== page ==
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Haematologica. 1997 Jul-Aug;82(4):423-8.

The clinical course of deep-vein thrombosis. Prospective long-term follow-up of 528 symptomatic patients.

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  • 1Institute of Medical Semeiotics, University Hospital of Padua, Italy.



In contrast to the extensive documentation on the short-term outcome of patients with acute deep vein thrombosis (DVT) of the lower extremities, little is known about the long-term clinical course of this disease. To determine the clinical course of patients with a first episode of symptomatic DVTn over an 8-year follow-up period. The primary aims were to assess the long-term incidence of recurrent venous thromboembolism and that of the post-thrombotic syndrome. In addition, we determined mortality and evaluated potential risk factors for all these outcomes.


This was designed as a prospective cohort follow-up study. Consecutive symptomatic outpatients with a first episode of venography proven DVT were treated with an initial course of full-dose (low molecular weight) heparin, followed by at least three months of oral anticoagulants. After discharge, they were instructed to wear compression elastic stockings for at least two years. Follow-up assessments were scheduled at three and six months, and then every six months up to eight years. Diagnosis of recurrent venous thromboembolism was made according to standard criteria. The presence of post-thrombotic syndrome was evaluated using a standardized scale.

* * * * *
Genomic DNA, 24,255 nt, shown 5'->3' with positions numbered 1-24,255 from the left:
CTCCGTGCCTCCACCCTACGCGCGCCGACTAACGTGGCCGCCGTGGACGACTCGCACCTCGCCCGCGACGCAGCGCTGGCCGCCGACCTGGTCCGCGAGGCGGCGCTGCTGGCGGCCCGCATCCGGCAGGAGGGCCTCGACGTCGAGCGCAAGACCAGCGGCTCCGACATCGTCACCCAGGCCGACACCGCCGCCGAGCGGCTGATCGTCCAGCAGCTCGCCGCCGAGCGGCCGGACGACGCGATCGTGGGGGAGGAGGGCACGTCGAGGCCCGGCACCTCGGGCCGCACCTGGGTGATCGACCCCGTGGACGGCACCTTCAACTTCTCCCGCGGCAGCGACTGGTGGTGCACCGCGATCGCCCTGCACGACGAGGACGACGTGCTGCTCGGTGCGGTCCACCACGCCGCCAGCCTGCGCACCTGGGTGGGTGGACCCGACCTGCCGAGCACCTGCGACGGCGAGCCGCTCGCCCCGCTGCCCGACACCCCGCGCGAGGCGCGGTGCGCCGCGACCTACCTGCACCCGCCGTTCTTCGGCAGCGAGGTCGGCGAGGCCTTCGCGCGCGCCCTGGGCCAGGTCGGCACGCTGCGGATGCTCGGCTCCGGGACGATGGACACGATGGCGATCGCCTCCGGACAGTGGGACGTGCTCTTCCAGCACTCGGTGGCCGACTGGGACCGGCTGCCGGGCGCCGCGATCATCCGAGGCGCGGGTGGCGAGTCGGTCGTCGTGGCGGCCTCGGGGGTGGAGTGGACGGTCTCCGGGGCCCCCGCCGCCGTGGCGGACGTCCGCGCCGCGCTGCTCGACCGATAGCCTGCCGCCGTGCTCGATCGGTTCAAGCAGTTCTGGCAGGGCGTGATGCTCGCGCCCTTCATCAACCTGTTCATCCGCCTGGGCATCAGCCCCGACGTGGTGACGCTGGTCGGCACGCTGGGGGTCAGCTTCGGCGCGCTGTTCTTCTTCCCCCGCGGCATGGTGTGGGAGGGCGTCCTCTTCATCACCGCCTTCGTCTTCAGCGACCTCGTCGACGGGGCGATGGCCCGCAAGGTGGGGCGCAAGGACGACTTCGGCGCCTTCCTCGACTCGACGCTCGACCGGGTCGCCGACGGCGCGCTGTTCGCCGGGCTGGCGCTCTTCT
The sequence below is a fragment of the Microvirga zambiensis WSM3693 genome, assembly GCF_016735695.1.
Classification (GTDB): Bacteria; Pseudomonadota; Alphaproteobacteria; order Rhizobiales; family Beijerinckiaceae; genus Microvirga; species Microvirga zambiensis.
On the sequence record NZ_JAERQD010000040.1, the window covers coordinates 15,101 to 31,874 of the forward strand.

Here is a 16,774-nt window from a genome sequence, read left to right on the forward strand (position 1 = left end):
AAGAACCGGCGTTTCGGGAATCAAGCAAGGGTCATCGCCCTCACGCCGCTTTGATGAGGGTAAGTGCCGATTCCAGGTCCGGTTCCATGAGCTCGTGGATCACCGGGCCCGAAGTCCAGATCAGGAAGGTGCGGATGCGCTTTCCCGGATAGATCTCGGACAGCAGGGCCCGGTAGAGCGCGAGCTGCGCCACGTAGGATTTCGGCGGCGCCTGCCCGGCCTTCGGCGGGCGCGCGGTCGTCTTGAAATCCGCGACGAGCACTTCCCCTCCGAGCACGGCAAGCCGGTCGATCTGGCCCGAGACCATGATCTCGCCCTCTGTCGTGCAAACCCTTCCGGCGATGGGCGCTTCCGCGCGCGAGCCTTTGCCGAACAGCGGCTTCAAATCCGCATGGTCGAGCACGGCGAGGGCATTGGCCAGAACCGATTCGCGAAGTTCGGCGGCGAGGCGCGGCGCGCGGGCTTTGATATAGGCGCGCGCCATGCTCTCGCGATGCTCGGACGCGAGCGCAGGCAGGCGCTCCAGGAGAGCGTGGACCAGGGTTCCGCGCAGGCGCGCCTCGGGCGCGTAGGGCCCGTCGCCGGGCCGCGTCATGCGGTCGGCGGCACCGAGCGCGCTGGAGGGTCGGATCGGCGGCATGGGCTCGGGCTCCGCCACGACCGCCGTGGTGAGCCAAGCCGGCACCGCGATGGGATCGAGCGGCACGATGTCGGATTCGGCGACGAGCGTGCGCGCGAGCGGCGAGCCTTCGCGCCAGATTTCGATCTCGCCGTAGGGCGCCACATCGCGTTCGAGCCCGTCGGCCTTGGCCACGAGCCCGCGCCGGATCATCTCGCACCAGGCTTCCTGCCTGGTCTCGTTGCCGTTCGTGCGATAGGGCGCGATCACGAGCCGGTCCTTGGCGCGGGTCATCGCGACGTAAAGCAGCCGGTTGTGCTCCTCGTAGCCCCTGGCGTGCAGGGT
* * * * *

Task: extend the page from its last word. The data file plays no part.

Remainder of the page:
A total of 528 consecutive patients with a first episode of venography confirmed DVT were included in the study. The cumulative incidence of recurrent venous thromboembolism after two, five and eight years was 17.2, 24.3 and 29.7%, respectively. Malignancy and impaired coagulation inhibition increased the risk of recurrent venous thromboembolism (RR = 1.48 and 2.0, respectively). In contrast, surgery and recent trauma or fracture were associated with a diminished risk of recurrent venous thromboembolism (RR = 0.65 and 0.39, respectively). The cumulative incidence of post-thrombotic syndrome after two, five and eight years was 24.5, 29.6 and 29.8%, respectively. The development of ipsilateral recurrent DVT was strongly associated with the risk for post-thrombotic syndrome (risk ratio, 2.4). Survival after eight years was 69%. The presence of malignancy increased the risk of death remarkably (risk ratio, 7.1).


Symptomatic DVT carries a high risk for recurrent venous thromboembolism that persists for many years, especially in patients without transient risk factors for DVT. The post-thrombotic syndrome occurs in almost one-third of patients and is strongly related to recurrent ipsilateral DVT. Our findings challenge the widely adopted short course of anticoagulation in patients with symptomatic DVT.

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